A Conversation with Emily St. John Mandel

Story by Lyda Kay Ferree, The Southern Lifestyles Lady. Photography courtesy of Dese’Rae L. Stage.

Emily St. John Mandel is the author of the critically acclaimed novel “Station Eleven,” a finalist for the 2014 National Book Award. Mandel is the author of three previous novels—“Last Night in Montreal,” “The Singer’s Gun,” and “The Lola Quartet”—all of which were Indie Next picks.

In her lecture, Mandel captivates audiences with stories about her early writing career and her thoughtful reflections on writing literary fiction with the strongest possible narrative drive. A poised speaker whose works continue to grow in scale and ambition, Mandel is popular with colleges and universities, literary festivals, and libraries.

“Station Eleven” is set in an eerie post-apocalyptic North America, twenty years after the initial collapse of civilization when culture was reshaping itself and defining a new norm. Sometimes terrifying, sometimes tender, “Station Eleven” tells a story about the relationships that sustain us, the ephemeral nature of fame, and the beauty of the world as we know it.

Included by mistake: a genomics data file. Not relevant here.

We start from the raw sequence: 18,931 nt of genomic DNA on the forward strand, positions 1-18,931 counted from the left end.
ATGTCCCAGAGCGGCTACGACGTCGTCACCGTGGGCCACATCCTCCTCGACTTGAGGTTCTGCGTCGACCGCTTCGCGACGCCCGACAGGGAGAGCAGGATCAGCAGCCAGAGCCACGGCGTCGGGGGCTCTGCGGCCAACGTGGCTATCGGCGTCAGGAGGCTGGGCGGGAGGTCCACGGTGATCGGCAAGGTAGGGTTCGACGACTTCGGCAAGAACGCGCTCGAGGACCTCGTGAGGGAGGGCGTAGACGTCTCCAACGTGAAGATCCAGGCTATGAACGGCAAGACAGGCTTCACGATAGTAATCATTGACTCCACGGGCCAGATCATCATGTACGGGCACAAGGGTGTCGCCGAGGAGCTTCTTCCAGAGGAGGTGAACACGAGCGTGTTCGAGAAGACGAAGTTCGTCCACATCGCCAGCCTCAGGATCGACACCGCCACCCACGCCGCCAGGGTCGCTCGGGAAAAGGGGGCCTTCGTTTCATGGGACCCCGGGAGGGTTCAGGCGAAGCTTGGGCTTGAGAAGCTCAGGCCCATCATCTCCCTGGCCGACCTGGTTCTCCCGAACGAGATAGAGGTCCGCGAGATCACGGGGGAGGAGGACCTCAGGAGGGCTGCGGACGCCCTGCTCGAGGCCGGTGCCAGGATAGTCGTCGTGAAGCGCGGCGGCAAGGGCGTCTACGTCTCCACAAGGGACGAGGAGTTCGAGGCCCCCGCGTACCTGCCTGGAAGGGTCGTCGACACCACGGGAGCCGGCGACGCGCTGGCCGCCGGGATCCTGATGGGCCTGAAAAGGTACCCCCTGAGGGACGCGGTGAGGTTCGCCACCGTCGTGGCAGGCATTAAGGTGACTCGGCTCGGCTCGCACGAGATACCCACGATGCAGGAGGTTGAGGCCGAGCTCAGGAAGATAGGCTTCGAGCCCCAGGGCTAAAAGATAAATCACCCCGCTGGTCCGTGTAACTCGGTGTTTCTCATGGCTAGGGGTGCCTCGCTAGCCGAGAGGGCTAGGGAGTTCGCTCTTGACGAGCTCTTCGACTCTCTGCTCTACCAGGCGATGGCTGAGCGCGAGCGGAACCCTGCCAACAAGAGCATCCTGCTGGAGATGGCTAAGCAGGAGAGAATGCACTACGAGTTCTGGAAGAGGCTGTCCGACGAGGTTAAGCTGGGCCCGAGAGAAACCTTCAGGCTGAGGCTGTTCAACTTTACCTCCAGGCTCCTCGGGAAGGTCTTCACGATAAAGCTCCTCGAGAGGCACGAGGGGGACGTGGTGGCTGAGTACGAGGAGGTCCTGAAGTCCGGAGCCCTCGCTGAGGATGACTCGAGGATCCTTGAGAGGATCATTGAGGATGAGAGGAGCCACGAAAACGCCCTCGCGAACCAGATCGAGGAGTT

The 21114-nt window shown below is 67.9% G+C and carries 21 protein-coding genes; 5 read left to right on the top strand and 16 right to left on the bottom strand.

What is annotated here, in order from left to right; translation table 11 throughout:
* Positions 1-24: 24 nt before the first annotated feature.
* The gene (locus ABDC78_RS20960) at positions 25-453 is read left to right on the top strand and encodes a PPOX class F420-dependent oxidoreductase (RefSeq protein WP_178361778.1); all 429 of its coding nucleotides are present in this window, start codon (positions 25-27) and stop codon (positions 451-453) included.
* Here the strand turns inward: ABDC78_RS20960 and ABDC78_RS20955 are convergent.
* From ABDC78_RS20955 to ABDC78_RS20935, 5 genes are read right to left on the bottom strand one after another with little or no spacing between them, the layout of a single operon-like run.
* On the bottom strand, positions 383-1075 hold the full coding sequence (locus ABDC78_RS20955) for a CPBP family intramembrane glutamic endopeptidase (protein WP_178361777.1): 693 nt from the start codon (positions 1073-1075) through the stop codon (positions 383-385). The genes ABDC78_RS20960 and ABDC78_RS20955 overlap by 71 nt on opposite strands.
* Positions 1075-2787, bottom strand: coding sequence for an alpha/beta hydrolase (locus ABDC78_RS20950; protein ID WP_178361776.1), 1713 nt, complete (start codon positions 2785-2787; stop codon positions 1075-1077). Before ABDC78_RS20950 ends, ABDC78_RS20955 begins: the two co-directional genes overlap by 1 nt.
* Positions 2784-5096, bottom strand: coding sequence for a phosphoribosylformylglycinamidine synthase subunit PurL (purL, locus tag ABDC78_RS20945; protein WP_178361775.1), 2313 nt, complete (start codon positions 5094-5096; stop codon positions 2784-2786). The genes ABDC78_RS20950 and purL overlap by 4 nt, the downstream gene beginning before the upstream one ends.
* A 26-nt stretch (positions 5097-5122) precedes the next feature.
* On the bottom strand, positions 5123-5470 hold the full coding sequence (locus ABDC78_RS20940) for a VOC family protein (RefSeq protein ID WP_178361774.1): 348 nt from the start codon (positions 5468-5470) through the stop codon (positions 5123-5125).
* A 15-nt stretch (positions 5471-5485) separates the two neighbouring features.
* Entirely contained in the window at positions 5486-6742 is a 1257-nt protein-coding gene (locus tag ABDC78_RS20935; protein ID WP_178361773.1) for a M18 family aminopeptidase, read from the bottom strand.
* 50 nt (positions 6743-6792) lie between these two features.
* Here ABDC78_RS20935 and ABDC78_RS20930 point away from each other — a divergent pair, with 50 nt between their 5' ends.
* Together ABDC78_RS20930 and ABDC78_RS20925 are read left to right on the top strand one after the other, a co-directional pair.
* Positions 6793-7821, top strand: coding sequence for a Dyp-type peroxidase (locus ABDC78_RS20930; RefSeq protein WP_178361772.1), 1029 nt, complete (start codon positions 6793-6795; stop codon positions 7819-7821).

Emily St. John Mandel was born in British Columbia, Canada. She is a staff writer for “The Millions,” and her work has appeared in numerous anthologies including “The Best American Mystery Stories 2013” and “Venice Noir.” She lives in New York City with her husband.

St. John Mandel will be the featured speaker at the 7th annual Books of Madison County event on Thursday, August 24 at 6:00 p.m. at the Jackson Fairgrounds.

We are proud to present the 7th annual Books of Madison County event featuring Emily St. John Mandel whose book is destined to be a classic. Proceeds from this event continue to provide much needed funding for the library.
— Elaine Christian, chair and founder of Books of Madison County

VIP: Your book is about a Shakespearean theater troupe traveling through a post-apocalyptic North America. Why did you add the end-of-the-world theme?